Luis Alandy: "You can never be too complacent with your acting."

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The 30-year-old Luis Alandy is part of Ina Kasusuklaman Ba Kita, where he plays the love interest of the two female leads, Jean and Jennica Garcia.


As the taping for Ina, Kasusuklaman Ba Kita? nears its homestretch, Luis Alandy, one of showbiz's drama princes, can't help but feel restless. After all, just like a good workout, the past three working months have become a cathartic experience—a sacred ritual of sorts where he gets to purge his acting demons.

With his experience in the soap biz, it's way too easy for Luis to succumb to the pitfalls of the profession—clichéd mannerisms and dialogues, stereotyped character pegs and, worst of all, the unforgiving tirades of a gullible viewing public that erroneously believe that you are who you portray.

It's a challenge for every actor to add depth, spice, and twist to his character.

Luis says, "For the past three years, I've done like six soaps with the network, mostly character roles. And it's always been a constant challenge to veer away from the norm. Like for instance, when they say kontrabida, it's not every time that they want you to be a galit na kontrabida. There's always room to give it an extra dimension.

"You can never be too complacent with your acting. I'm still learning, honestly. There are times when I feel that I want to do double takes. We're on a much faster shooting mode these days. It's hard to plan your frame of mind from scene to scene."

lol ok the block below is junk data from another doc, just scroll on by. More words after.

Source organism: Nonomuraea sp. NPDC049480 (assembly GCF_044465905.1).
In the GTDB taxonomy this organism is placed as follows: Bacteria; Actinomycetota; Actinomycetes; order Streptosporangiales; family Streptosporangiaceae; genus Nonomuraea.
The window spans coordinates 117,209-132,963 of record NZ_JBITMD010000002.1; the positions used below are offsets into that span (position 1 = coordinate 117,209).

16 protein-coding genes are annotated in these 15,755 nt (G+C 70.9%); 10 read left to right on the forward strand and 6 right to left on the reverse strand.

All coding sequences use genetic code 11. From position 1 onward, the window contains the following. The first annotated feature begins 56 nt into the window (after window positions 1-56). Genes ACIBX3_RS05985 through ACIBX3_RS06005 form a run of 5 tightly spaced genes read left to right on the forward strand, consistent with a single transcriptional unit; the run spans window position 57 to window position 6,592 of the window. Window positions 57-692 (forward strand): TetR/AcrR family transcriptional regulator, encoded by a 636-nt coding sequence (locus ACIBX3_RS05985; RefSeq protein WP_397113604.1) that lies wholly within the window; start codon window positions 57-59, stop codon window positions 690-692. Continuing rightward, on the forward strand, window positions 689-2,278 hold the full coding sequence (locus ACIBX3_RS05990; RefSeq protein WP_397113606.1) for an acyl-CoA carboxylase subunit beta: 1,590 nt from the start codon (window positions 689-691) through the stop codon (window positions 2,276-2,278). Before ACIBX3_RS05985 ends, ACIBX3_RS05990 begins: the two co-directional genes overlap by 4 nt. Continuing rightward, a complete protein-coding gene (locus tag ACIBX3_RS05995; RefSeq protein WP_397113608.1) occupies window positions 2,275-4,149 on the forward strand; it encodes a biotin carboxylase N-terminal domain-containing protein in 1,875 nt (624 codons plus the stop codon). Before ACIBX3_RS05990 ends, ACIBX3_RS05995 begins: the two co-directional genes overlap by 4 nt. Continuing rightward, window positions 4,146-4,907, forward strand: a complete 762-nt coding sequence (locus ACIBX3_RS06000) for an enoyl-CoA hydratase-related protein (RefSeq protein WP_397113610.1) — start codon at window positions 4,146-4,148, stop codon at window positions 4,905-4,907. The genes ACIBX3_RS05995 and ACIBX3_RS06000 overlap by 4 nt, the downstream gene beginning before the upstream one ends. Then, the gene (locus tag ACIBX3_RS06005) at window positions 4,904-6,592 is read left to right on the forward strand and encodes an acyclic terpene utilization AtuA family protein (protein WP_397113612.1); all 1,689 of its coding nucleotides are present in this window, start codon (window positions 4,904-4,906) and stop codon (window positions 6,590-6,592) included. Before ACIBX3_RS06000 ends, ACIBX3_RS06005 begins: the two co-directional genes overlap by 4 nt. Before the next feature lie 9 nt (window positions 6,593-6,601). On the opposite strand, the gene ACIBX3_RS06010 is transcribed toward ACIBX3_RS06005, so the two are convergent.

Thankfully, Luis is given ample leeway to go out on an improvisational streak. "But most of the time, what the director says, goes. You have to give respect to what the writer conceptualized."

So, what's it like doing his current drama series with the mother and daughter tandem of Jean and Jennica Garcia?

Are take-one scenes a common occurrence?

"When you're doing 40 -50 sequences in a day, it's hard to breeze through everything without glitches," Luis confesses. "You have to remember that we're dealing with different personalities for one scene alone. It's only normal that someone fumbles."

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And when the going gets really toxic and stressful, count on good-natured fun and humor to ease their tension. "Jean is a very good and serious actress, but when it's her and her daughter doing a scene, trust me, there will be those times when they just burst out giggling," Luis says. "They always make fun of each other, just to keep things lighter on the set. It's a very good stress-buster."

Despite his hectic taping schedule, Luis still finds time to do indie films. His more recent stints include Panahon Na, which is about redemption and second chances, and stars Irma Adlawan, Joseph Bitangcol, Joem Bascon, and Mercedes Cabral. Directed by Sean Lim, the movie premiered at the Massachusetts Institute of Technology last June 2009, under the auspices of Gawad Kalinga and the City of Taguig.

He is also equally proud of his participation in the historical documentary Buenavista (Ang Kasaysayan ng Lucena), which cast him alongside Eddie Garcia, Delia Razon, Ricky Davao, and Precious Lara Quigaman. The period film tackles the revolutionary upheavals in Quezon province during the oppressive Spanish and American regimes.


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